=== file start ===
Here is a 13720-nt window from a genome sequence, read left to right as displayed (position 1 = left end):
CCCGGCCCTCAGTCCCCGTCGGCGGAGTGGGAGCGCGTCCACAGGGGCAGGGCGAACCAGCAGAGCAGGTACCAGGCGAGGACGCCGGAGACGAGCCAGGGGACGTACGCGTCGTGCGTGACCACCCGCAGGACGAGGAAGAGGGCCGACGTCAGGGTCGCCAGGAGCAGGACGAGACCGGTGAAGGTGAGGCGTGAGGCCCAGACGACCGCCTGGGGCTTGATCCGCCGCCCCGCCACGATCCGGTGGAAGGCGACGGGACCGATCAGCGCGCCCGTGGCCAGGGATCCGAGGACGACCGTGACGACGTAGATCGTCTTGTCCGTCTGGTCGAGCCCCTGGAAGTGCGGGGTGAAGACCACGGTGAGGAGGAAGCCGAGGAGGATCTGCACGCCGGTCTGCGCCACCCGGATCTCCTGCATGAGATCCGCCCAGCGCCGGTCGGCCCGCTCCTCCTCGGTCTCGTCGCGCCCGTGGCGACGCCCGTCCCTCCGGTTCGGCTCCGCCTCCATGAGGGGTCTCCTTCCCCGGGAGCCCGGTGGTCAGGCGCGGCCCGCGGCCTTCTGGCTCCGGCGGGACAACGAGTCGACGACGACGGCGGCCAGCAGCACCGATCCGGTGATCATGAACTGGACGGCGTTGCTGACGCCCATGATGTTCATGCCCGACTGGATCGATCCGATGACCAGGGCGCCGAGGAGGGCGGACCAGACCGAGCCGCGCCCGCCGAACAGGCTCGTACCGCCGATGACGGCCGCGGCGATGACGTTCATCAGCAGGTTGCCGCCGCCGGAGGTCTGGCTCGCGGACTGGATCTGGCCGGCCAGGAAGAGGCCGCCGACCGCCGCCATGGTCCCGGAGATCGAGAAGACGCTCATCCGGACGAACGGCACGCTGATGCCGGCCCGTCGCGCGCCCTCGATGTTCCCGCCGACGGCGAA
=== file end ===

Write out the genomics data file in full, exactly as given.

Here is a 13720-nt window from a genome sequence, read left to right as displayed (position 1 = left end):
CCCGGCCCTCAGTCCCCGTCGGCGGAGTGGGAGCGCGTCCACAGGGGCAGGGCGAACCAGCAGAGCAGGTACCAGGCGAGGACGCCGGAGACGAGCCAGGGGACGTACGCGTCGTGCGTGACCACCCGCAGGACGAGGAAGAGGGCCGACGTCAGGGTCGCCAGGAGCAGGACGAGACCGGTGAAGGTGAGGCGTGAGGCCCAGACGACCGCCTGGGGCTTGATCCGCCGCCCCGCCACGATCCGGTGGAAGGCGACGGGACCGATCAGCGCGCCCGTGGCCAGGGATCCGAGGACGACCGTGACGACGTAGATCGTCTTGTCCGTCTGGTCGAGCCCCTGGAAGTGCGGGGTGAAGACCACGGTGAGGAGGAAGCCGAGGAGGATCTGCACGCCGGTCTGCGCCACCCGGATCTCCTGCATGAGATCCGCCCAGCGCCGGTCGGCCCGCTCCTCCTCGGTCTCGTCGCGCCCGTGGCGACGCCCGTCCCTCCGGTTCGGCTCCGCCTCCATGAGGGGTCTCCTTCCCCGGGAGCCCGGTGGTCAGGCGCGGCCCGCGGCCTTCTGGCTCCGGCGGGACAACGAGTCGACGACGACGGCGGCCAGCAGCACCGATCCGGTGATCATGAACTGGACGGCGTTGCTGACGCCCATGATGTTCATGCCCGACTGGATCGATCCGATGACCAGGGCGCCGAGGAGGGCGGACCAGACCGAGCCGCGCCCGCCGAACAGGCTCGTACCGCCGATGACGGCCGCGGCGATGACGTTCATCAGCAGGTTGCCGCCGCCGGAGGTCTGGCTCGCGGACTGGATCTGGCCGGCCAGGAAGAGGCCGCCGACCGCCGCCATGGTCCCGGAGATCGAGAAGACGCTCATCCGGACGAACGGCACGCTGATGCCGGCCCGTCGCGCGCCCTCGATGTTCCCGCCGACGGCGAA